FHA mortgages have specific requirements for both homebuyer and loan eligibility. For potential borrowers, the FHA requires that all loan applicants have the following:

  • At least two established lines of credit — for example, a credit card and a car loan;
  • A debt-to-income ratio (DTI) no greater than 31%, meaning that existing monthly debt payments (before mortgage approval) are less than 31% of your monthly income;
  • No "delinquent" federal debts, such as a loan default or unpaid taxes.

Because there is no income minimum for FHA mortgage approval, lenders evaluate the financial situation of each applicant using the factors listed above. Strong applicants demonstrate stable employment, minimal outstanding debt and a guarantee of future income. Once applicants are approved for FHA loans, the FHA also requires that every borrower pays mortgage insurance (MIP) for the life of their loan. Unlike with conventional mortgages, borrowers must pay for insurance on FHA loans even after they have paid for 20% of their home.

Credit Score

To be eligible for an FHA mortgage with the minimum 3.5% down payment, your credit score must be above 580. Borrowers with credit scores from 500 to 579 must put down at least 10% of their home's cost in up-front cash, and applicants with credit scores below 500 are ineligible for FHA mortgages.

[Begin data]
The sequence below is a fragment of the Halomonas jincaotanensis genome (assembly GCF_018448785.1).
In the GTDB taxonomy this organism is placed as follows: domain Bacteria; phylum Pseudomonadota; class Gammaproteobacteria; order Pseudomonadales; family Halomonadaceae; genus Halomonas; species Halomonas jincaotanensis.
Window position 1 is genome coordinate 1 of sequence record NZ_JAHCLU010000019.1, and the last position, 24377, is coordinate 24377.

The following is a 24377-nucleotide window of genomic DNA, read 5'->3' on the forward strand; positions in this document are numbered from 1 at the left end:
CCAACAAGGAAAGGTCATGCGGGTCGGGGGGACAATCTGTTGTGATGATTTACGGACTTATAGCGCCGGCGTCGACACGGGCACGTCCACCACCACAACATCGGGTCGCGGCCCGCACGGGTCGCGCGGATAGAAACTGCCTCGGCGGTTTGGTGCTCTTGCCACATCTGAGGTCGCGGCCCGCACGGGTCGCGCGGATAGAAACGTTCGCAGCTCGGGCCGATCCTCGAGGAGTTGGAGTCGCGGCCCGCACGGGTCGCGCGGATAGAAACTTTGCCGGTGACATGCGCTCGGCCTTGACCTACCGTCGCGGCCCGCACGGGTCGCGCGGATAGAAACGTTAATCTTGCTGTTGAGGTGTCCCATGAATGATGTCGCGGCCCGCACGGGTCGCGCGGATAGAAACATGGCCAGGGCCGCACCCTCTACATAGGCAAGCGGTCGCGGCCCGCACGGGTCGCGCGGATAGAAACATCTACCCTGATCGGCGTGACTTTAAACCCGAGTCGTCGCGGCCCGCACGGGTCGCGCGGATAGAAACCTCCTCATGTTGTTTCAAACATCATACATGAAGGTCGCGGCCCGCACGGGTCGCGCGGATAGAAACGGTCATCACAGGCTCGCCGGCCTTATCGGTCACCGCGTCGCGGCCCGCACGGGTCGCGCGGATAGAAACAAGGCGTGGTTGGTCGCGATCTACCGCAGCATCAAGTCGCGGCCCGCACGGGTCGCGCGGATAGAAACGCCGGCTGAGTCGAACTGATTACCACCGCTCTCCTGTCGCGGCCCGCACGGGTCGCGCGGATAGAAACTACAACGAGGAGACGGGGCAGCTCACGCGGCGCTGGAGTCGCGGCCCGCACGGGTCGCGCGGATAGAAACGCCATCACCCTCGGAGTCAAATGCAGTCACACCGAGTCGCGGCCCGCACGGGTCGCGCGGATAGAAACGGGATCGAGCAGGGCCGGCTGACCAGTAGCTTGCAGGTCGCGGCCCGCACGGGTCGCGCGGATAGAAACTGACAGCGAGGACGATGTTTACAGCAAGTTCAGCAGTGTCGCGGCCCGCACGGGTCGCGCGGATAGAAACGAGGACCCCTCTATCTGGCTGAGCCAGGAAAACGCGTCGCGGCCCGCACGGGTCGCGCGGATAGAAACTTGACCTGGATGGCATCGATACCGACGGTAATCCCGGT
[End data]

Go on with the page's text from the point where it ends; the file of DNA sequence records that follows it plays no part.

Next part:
Credit ScoreEligibility
Above 580Minimum 3.5% Down Payment
500 - 579Minimum 10% Down Payment
Below 500Will not be approved for FHA Loan

However, it's important to remember that the FHA does not actually loan money for mortgages; they only insure the mortgages in the case of default. In turn, the private banks and credit unions who make the loans are likely to accept credit scores that are slightly higher than the official government figures — lender's effective credit score floor is usually between 600 and 620. These higher minimums are known as "overlays," through which lenders overlay a higher floor on top of the government's minimum.

FHA Loan Limits